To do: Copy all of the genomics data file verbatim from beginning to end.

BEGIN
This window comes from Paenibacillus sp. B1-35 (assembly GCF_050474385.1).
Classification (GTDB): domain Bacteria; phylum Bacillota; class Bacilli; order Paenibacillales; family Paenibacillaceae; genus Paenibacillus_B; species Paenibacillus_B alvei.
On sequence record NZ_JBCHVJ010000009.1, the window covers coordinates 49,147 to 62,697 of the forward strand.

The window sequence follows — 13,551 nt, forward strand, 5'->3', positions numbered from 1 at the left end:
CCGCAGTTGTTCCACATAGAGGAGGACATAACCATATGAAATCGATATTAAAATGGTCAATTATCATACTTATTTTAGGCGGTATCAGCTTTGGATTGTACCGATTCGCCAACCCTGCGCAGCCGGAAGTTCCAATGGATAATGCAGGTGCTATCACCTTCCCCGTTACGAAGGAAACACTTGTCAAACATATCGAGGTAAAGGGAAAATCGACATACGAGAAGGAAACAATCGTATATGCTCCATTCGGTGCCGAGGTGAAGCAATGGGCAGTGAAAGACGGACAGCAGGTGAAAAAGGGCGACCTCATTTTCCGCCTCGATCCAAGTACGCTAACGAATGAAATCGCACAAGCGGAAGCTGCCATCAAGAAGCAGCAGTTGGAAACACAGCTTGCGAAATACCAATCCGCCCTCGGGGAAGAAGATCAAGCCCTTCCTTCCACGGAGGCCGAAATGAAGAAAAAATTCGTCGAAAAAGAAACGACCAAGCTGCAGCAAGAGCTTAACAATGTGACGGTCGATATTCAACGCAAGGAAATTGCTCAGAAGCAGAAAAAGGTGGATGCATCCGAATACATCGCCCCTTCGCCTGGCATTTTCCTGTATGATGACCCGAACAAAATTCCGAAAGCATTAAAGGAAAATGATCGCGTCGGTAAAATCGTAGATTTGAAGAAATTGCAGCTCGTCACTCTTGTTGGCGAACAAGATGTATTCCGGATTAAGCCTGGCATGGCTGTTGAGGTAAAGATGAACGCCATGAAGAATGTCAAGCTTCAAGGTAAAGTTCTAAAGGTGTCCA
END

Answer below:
This window comes from Paenibacillus sp. B1-35 (assembly GCF_050474385.1).
Classification (GTDB): domain Bacteria; phylum Bacillota; class Bacilli; order Paenibacillales; family Paenibacillaceae; genus Paenibacillus_B; species Paenibacillus_B alvei.
On sequence record NZ_JBCHVJ010000009.1, the window covers coordinates 49,147 to 62,697 of the forward strand.

The window sequence follows — 13,551 nt, forward strand, 5'->3', positions numbered from 1 at the left end:
CCGCAGTTGTTCCACATAGAGGAGGACATAACCATATGAAATCGATATTAAAATGGTCAATTATCATACTTATTTTAGGCGGTATCAGCTTTGGATTGTACCGATTCGCCAACCCTGCGCAGCCGGAAGTTCCAATGGATAATGCAGGTGCTATCACCTTCCCCGTTACGAAGGAAACACTTGTCAAACATATCGAGGTAAAGGGAAAATCGACATACGAGAAGGAAACAATCGTATATGCTCCATTCGGTGCCGAGGTGAAGCAATGGGCAGTGAAAGACGGACAGCAGGTGAAAAAGGGCGACCTCATTTTCCGCCTCGATCCAAGTACGCTAACGAATGAAATCGCACAAGCGGAAGCTGCCATCAAGAAGCAGCAGTTGGAAACACAGCTTGCGAAATACCAATCCGCCCTCGGGGAAGAAGATCAAGCCCTTCCTTCCACGGAGGCCGAAATGAAGAAAAAATTCGTCGAAAAAGAAACGACCAAGCTGCAGCAAGAGCTTAACAATGTGACGGTCGATATTCAACGCAAGGAAATTGCTCAGAAGCAGAAAAAGGTGGATGCATCCGAATACATCGCCCCTTCGCCTGGCATTTTCCTGTATGATGACCCGAACAAAATTCCGAAAGCATTAAAGGAAAATGATCGCGTCGGTAAAATCGTAGATTTGAAGAAATTGCAGCTCGTCACTCTTGTTGGCGAACAAGATGTATTCCGGATTAAGCCTGGCATGGCTGTTGAGGTAAAGATGAACGCCATGAAGAATGTCAAGCTTCAAGGTAAAGTTCTAAAGGTGTCCA